Истинная красота 17 серия * Русская озвучка YouTube HD смотреть онлайн 16.01.2021

Publish Date : 2021-01-15


Истинная красота   17 серия * Русская озвучка YouTube HD смотреть онлайн 16.01.2021

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Истинная красота 17 серия * Русская озвучка YouTube HD смотреть онлайн 16.01.2021

 

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This release brings support for Cassandra 2.1, while remaining compatible with 1.2 and 2.0. It also introduces a new object mapping API, which simplifies the conversion of query results to custom Java classes. Finally, it includes several improvements (for a full list, refer to the ).

Most Java applications use custom Java classes to represent their data (for example UserProfile and Address in our first example). Converting back and forth between those classes and the driver's own types (Row and TupleValue) involves some boilerplate code and can be automated.

The object mapper is deliberately simple: its primary goal is to replace boilerplate code, not to hide Cassandra from the developer. Therefore it avoids complex features like lazy-loading or entity proxies.

This new version of the driver is available from the  (note that the object mapper is published as a separate artifact), and as a . Refer to the  if you are upgrading from a previous version.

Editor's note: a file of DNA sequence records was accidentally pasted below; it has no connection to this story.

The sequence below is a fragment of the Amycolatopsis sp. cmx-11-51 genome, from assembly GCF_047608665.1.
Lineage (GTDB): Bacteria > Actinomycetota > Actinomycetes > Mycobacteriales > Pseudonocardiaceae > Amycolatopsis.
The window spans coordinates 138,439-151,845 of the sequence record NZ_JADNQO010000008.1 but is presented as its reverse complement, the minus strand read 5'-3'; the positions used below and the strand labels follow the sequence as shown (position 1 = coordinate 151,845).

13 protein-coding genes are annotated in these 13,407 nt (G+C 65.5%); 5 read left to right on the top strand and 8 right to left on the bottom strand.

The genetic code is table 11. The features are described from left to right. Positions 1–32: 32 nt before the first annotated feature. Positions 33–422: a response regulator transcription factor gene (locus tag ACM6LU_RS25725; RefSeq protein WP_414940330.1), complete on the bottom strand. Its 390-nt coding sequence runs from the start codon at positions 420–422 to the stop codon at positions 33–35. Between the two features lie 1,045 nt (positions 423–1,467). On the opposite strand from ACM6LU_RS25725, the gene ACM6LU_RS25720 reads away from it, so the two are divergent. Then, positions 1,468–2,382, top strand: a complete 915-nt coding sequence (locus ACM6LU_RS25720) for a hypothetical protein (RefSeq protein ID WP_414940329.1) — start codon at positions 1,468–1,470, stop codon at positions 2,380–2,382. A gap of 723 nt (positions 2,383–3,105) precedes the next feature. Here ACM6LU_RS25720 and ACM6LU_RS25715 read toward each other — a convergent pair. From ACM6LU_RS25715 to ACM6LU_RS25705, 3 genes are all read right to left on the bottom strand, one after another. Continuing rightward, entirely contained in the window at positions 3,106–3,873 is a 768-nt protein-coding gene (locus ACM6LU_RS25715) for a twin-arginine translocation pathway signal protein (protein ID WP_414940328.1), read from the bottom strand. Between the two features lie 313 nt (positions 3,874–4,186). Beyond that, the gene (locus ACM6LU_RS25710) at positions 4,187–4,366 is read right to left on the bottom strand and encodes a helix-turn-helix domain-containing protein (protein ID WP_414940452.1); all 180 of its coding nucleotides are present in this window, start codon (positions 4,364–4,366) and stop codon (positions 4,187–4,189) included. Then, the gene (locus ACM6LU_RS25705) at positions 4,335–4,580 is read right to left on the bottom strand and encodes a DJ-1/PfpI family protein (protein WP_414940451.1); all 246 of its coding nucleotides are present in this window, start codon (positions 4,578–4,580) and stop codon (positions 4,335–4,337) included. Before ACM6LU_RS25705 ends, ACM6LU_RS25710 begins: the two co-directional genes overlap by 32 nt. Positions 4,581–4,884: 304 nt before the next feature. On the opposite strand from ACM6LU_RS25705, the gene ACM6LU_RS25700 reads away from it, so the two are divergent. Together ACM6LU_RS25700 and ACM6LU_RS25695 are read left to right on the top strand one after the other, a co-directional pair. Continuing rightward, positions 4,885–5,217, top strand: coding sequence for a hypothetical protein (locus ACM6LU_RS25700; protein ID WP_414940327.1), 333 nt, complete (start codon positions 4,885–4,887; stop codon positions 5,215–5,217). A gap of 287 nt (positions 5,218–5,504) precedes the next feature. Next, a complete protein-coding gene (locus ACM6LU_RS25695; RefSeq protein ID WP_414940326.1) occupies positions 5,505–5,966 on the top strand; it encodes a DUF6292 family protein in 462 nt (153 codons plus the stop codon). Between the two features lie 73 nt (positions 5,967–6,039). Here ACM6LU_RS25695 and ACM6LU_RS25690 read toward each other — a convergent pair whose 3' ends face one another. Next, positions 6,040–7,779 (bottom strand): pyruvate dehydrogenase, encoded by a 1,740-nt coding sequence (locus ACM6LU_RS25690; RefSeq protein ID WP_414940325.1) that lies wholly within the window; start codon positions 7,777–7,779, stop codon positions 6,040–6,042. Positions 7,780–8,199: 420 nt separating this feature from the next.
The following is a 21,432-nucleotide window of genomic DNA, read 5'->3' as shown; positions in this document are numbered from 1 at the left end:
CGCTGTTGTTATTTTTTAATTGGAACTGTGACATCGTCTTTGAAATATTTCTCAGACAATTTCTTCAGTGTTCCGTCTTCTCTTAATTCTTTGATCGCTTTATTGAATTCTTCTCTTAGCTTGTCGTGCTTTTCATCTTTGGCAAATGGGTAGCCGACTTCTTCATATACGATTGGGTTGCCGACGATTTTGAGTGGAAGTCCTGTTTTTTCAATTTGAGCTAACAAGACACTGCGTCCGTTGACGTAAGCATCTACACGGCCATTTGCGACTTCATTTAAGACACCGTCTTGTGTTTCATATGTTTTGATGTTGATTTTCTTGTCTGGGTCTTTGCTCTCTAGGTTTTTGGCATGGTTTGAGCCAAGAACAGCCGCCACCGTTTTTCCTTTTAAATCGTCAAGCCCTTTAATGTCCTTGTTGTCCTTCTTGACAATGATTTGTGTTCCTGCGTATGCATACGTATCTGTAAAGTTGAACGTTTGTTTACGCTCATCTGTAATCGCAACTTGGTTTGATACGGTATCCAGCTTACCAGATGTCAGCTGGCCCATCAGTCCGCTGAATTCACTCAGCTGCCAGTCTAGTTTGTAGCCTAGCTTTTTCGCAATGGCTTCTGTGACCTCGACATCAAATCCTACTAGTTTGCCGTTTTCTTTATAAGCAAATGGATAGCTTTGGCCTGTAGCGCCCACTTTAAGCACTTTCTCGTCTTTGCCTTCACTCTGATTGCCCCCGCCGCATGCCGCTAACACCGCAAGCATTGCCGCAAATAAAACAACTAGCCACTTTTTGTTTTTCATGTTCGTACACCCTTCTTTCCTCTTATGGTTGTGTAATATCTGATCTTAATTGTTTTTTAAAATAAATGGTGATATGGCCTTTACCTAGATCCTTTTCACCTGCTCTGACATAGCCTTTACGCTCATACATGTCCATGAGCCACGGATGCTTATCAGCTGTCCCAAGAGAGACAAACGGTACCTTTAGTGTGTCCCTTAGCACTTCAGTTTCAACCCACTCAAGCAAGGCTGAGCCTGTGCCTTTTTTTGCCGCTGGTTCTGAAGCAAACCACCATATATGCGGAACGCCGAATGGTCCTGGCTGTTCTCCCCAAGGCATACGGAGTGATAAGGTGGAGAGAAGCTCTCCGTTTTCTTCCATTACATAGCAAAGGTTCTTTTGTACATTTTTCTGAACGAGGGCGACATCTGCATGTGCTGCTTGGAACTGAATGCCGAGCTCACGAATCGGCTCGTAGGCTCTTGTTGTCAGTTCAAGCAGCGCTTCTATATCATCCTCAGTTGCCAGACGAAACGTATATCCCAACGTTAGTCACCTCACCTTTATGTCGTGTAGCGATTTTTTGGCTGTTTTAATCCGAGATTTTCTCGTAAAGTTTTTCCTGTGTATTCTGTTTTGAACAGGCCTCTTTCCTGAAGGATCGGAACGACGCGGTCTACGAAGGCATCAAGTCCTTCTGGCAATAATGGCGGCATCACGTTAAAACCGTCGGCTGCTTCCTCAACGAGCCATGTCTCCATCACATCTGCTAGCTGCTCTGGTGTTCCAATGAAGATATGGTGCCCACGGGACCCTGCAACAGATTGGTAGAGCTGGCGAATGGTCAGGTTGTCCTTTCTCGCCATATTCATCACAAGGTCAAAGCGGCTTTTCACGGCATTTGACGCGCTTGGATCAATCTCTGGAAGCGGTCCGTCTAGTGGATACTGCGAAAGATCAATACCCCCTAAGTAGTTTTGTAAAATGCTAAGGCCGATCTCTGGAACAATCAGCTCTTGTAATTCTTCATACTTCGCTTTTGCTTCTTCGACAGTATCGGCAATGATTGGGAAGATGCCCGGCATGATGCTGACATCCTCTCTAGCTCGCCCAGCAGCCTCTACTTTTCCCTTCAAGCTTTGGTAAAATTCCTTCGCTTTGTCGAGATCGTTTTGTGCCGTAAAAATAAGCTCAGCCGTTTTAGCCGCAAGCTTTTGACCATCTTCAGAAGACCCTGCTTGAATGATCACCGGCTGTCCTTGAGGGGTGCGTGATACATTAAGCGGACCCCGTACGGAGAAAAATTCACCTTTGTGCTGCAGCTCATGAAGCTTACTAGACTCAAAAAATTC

java.lang.IllegalArgumentException: Expected class com.datastax.driver.core.PlainTextAuthProvider (specified by advanced.auth-provider.class) to be a subtype of com.datastax.oss.driver.api.core.auth.AuthProvider

The comes with an object mapper that removes boilerplate of writing queries and lets you focus on your application objects. This example shows how to use mapper to build Data Access Objects ( DAOs ) to access Apache Cassandra™ in a Java application.

The DataStax Distribution of is a production-ready distributed database, compatible with open-source Cassandra. It adds a few features that aren't available in the open-source distribution, including monitoring, improved batch, and streaming data processing.

DataStax also provides a Java client for its distribution of Apache Cassandra. This driver is highly tunable and can take advantage of all the extra features in the DataStax distribution, yet it's fully compatible with the open-source version, too.

In this tutorial, we covered the basic concepts of the DataStax Java Driver for Apache Cassandra. We connected to the database and created a keyspace and table. Also, we inserted data into the table and ran a query to retrieve it.

This alpha release is an early preview for evaluation by bleeding edge adopters. It has not been fully tested and is not production-ready. The basic request execution logic is functional, but many features are still missing, notably: schema and token metadata, metrics, the query builder, non-default policy implementations, compression.